sprint+tmobileRumors continue to circle around the possibility of a Sprint and T-Mobile merger, accompanied with the usual speculation: How would such a merger benefit each company? What is its likelihood of gaining approval? How would the wireless market be impacted?

Perhaps what is most remarkable about this particular potential wireless merger is that, unlike with other recent real and rumored wireless carrier pairings, it isn’t primarily about spectrum – a motivation that has driven carriers to make acquisitions which otherwise might have seemed poor choices.

Spectrum was a key driver behind T-Mobile’s acquisition of MetroPCS, a company that had struggled to compete in a crowded wireless marketplace.

Spectrum also was an important factor in Sprint’s acquisition of Clearwire – a company with few customers that deployed technology that lost out in the marketplace. And Sprint bought U.S. Cellular holdings in certain markets because it wanted the spectrum – paying an attractive price even though the markets were unprofitable for U.S. Cellular.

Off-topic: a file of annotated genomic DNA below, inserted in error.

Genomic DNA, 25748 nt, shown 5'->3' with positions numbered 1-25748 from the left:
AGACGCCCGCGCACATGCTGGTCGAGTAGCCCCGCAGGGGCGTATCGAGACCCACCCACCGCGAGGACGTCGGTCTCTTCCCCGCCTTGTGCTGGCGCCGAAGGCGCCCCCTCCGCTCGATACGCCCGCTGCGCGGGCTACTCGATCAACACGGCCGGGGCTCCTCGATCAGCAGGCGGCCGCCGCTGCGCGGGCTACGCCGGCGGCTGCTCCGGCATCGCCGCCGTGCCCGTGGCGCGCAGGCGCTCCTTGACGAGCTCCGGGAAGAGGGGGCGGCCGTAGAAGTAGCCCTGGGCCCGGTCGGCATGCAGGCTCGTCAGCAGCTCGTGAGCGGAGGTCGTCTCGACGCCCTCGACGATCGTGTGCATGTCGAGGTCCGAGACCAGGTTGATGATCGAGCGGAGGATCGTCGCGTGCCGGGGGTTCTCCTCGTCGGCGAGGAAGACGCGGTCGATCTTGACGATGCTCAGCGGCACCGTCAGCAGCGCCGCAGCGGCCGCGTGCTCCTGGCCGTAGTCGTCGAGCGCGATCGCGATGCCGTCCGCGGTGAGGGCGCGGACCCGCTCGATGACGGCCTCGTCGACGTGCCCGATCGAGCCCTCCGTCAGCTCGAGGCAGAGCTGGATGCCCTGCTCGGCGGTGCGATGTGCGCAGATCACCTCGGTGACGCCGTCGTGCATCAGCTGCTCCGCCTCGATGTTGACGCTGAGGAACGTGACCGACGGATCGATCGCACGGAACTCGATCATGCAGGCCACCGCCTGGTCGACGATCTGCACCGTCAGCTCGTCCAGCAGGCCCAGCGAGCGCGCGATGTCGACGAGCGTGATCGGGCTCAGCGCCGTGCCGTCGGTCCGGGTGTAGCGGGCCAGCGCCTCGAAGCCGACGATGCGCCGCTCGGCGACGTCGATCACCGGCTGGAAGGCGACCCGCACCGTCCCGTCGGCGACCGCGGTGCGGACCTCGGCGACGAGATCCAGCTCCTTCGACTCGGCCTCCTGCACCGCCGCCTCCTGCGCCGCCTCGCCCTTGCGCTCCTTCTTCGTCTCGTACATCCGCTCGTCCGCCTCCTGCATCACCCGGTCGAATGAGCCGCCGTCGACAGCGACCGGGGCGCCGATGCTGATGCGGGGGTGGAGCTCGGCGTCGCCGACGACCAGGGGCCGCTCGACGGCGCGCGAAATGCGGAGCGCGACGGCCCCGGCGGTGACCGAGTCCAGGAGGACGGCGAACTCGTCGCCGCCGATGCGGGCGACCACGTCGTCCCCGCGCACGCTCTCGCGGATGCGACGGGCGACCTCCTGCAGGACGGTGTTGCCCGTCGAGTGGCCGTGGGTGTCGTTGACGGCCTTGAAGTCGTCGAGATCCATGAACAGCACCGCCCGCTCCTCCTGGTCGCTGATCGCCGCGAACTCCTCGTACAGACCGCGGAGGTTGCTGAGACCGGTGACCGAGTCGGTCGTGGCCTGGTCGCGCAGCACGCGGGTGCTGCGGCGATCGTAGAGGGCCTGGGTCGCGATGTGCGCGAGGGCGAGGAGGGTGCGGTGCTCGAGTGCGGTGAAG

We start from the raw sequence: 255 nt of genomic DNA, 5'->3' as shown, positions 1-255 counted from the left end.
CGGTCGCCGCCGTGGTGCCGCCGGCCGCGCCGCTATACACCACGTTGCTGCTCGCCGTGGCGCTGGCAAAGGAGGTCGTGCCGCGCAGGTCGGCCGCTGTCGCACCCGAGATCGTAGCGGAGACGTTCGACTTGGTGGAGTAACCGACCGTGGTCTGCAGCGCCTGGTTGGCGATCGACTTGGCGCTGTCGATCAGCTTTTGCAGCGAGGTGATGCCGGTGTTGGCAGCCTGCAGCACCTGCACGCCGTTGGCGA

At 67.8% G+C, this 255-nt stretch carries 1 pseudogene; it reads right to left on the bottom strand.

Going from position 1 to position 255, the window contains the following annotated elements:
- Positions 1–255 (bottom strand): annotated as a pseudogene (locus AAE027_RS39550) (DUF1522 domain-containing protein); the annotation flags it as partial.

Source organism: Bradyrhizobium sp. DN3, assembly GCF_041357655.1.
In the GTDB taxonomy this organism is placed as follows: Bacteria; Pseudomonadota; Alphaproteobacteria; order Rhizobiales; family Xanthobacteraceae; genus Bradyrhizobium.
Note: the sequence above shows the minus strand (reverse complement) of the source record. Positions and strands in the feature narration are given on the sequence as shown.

Nowadays both T-Mobile and Sprint have healthy spectrum holdings in lower-frequency as well as higher-frequency bands. Sprint acquired huge spectrum holdings through its Clearwire purchase. And T-Mobile recently shored up its position with its purchase of 700 MHz spectrum from Verizon.

Ironically what is most extraordinary about a potential Sprint/ T-Mobile merger is how ordinary the motivation behind it would be. Sprint has compelling plans to deploy ultra-high-speed mobile broadband service but in the meantime is bleeding subscribers as the performance of its current network has not kept pace with that of other carriers. T-Mobile, on the other hand, has been making major competitive inroads with an aggressive new marketing strategy, but would welcome the greater scale a merger with Sprint would provide.

Unlike with other recent wireless M&A, the motivating forces are not unique to the wireless industry.

The solid spectrum position that a combined Sprint/ T-Mobile would have could be the merger’s undoing however. As financial research firm Moffett Nathanson Research pointed out recently the merged company would own an average of 291 MHz of spectrum in the nation’s top 100 markets – more than twice as much as Verizon or AT&T.

And it’s difficult to envision that sort of spectrum position passing regulatory scrutiny.